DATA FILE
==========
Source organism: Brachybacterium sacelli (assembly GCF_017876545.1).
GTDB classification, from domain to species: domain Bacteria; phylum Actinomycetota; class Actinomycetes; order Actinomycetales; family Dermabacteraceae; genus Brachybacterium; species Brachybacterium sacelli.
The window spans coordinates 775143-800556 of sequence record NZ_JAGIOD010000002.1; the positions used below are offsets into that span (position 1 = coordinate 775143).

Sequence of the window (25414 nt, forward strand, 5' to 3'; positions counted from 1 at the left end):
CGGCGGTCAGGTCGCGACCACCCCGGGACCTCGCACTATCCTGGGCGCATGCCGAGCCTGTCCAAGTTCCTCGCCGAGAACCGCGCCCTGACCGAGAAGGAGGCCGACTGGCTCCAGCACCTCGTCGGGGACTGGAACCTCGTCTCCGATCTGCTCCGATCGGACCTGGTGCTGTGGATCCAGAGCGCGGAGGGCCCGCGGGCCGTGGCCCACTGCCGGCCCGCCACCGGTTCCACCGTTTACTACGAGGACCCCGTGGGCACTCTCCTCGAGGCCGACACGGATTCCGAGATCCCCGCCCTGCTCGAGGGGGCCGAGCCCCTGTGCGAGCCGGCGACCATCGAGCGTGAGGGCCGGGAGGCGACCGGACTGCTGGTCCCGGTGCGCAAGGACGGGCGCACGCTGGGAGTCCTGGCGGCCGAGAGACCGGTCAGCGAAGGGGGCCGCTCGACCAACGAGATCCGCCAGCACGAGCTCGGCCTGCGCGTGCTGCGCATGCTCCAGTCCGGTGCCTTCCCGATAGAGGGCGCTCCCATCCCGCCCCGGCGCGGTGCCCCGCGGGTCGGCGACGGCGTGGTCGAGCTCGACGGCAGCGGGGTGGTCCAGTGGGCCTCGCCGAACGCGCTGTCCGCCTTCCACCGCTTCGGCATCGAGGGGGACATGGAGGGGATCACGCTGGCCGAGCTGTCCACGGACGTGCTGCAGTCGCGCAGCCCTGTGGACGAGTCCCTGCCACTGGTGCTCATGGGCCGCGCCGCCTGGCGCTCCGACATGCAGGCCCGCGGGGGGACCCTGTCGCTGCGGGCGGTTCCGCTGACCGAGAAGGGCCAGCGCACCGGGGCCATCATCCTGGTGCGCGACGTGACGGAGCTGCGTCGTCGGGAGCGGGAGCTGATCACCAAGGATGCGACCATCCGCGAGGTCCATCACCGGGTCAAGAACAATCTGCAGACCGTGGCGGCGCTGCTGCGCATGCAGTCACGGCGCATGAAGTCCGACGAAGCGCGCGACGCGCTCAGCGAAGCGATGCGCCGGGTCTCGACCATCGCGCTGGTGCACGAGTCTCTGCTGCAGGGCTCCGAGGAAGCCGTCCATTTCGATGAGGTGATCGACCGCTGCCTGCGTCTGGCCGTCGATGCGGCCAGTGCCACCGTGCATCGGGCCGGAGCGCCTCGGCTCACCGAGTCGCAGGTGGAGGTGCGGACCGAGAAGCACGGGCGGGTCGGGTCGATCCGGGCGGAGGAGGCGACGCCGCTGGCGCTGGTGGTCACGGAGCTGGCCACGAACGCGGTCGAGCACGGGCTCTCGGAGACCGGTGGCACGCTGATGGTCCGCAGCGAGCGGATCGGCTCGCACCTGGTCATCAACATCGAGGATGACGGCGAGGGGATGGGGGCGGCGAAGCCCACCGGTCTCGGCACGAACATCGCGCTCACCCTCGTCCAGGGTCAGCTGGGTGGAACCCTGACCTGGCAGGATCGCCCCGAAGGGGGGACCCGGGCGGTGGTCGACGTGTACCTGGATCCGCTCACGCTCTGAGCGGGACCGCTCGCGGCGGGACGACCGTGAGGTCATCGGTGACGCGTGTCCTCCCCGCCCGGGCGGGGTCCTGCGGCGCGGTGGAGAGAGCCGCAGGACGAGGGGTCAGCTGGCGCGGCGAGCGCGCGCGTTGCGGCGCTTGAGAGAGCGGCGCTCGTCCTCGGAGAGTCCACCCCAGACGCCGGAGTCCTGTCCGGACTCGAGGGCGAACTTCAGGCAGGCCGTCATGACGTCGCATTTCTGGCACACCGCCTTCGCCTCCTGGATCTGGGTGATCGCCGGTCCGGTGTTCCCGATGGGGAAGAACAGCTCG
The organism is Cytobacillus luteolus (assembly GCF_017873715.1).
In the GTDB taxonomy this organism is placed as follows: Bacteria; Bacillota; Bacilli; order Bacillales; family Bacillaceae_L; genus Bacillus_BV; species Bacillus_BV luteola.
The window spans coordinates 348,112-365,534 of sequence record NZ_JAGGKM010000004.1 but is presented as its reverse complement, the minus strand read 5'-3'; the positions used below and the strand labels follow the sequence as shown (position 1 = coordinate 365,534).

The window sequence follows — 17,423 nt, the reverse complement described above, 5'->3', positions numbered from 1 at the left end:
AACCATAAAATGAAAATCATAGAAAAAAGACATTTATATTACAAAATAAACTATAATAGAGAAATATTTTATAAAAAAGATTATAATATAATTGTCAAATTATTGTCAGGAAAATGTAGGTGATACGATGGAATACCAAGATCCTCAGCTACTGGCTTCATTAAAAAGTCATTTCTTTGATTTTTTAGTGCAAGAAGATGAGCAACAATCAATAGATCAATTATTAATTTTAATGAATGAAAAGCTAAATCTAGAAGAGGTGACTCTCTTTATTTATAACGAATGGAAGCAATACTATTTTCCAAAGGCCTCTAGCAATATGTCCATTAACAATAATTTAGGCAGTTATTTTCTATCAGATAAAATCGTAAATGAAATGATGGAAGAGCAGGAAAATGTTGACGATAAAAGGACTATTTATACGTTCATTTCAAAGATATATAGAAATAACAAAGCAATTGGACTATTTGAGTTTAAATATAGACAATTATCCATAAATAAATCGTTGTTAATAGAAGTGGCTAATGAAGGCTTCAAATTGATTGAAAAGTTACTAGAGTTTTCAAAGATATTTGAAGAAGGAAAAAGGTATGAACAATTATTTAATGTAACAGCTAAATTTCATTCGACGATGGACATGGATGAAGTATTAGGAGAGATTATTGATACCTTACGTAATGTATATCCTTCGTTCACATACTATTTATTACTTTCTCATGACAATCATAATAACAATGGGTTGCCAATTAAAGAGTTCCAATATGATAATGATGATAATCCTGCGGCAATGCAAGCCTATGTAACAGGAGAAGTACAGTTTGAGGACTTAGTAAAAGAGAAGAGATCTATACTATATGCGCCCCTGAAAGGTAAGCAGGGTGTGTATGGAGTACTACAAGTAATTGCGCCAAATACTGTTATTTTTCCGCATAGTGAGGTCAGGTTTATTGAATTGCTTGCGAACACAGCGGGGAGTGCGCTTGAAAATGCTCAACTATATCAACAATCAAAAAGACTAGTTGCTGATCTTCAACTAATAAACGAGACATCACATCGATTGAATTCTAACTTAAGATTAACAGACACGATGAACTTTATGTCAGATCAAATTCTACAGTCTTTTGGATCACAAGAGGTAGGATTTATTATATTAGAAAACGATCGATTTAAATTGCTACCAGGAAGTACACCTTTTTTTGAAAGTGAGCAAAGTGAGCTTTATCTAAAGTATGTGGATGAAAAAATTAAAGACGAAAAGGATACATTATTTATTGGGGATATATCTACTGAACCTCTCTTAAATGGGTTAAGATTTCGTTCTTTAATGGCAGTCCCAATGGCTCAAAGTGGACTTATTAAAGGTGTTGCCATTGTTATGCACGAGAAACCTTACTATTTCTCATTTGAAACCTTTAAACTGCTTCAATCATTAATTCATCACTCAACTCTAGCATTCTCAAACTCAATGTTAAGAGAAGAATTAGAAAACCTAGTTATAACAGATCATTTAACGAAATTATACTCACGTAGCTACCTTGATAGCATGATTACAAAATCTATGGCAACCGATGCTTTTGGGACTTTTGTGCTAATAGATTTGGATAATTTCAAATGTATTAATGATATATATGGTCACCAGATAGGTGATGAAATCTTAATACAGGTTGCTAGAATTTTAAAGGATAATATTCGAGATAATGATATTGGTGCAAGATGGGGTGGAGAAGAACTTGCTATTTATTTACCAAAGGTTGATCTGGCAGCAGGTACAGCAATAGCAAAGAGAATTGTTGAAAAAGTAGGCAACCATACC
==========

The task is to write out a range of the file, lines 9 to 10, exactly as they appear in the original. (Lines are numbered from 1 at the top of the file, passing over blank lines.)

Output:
The window sequence follows — 17,423 nt, the reverse complement described above, 5'->3', positions numbered from 1 at the left end:
AACCATAAAATGAAAATCATAGAAAAAAGACATTTATATTACAAAATAAACTATAATAGAGAAATATTTTATAAAAAAGATTATAATATAATTGTCAAATTATTGTCAGGAAAATGTAGGTGATACGATGGAATACCAAGATCCTCAGCTACTGGCTTCATTAAAAAGTCATTTCTTTGATTTTTTAGTGCAAGAAGATGAGCAACAATCAATAGATCAATTATTAATTTTAATGAATGAAAAGCTAAATCTAGAAGAGGTGACTCTCTTTATTTATAACGAATGGAAGCAATACTATTTTCCAAAGGCCTCTAGCAATATGTCCATTAACAATAATTTAGGCAGTTATTTTCTATCAGATAAAATCGTAAATGAAATGATGGAAGAGCAGGAAAATGTTGACGATAAAAGGACTATTTATACGTTCATTTCAAAGATATATAGAAATAACAAAGCAATTGGACTATTTGAGTTTAAATATAGACAATTATCCATAAATAAATCGTTGTTAATAGAAGTGGCTAATGAAGGCTTCAAATTGATTGAAAAGTTACTAGAGTTTTCAAAGATATTTGAAGAAGGAAAAAGGTATGAACAATTATTTAATGTAACAGCTAAATTTCATTCGACGATGGACATGGATGAAGTATTAGGAGAGATTATTGATACCTTACGTAATGTATATCCTTCGTTCACATACTATTTATTACTTTCTCATGACAATCATAATAACAATGGGTTGCCAATTAAAGAGTTCCAATATGATAATGATGATAATCCTGCGGCAATGCAAGCCTATGTAACAGGAGAAGTACAGTTTGAGGACTTAGTAAAAGAGAAGAGATCTATACTATATGCGCCCCTGAAAGGTAAGCAGGGTGTGTATGGAGTACTACAAGTAATTGCGCCAAATACTGTTATTTTTCCGCATAGTGAGGTCAGGTTTATTGAATTGCTTGCGAACACAGCGGGGAGTGCGCTTGAAAATGCTCAACTATATCAACAATCAAAAAGACTAGTTGCTGATCTTCAACTAATAAACGAGACATCACATCGATTGAATTCTAACTTAAGATTAACAGACACGATGAACTTTATGTCAGATCAAATTCTACAGTCTTTTGGATCACAAGAGGTAGGATTTATTATATTAGAAAACGATCGATTTAAATTGCTACCAGGAAGTACACCTTTTTTTGAAAGTGAGCAAAGTGAGCTTTATCTAAAGTATGTGGATGAAAAAATTAAAGACGAAAAGGATACATTATTTATTGGGGATATATCTACTGAACCTCTCTTAAATGGGTTAAGATTTCGTTCTTTAATGGCAGTCCCAATGGCTCAAAGTGGACTTATTAAAGGTGTTGCCATTGTTATGCACGAGAAACCTTACTATTTCTCATTTGAAACCTTTAAACTGCTTCAATCATTAATTCATCACTCAACTCTAGCATTCTCAAACTCAATGTTAAGAGAAGAATTAGAAAACCTAGTTATAACAGATCATTTAACGAAATTATACTCACGTAGCTACCTTGATAGCATGATTACAAAATCTATGGCAACCGATGCTTTTGGGACTTTTGTGCTAATAGATTTGGATAATTTCAAATGTATTAATGATATATATGGTCACCAGATAGGTGATGAAATCTTAATACAGGTTGCTAGAATTTTAAAGGATAATATTCGAGATAATGATATTGGTGCAAGATGGGGTGGAGAAGAACTTGCTATTTATTTACCAAAGGTTGATCTGGCAGCAGGTACAGCAATAGCAAAGAGAATTGTTGAAAAAGTAGGCAACCATACC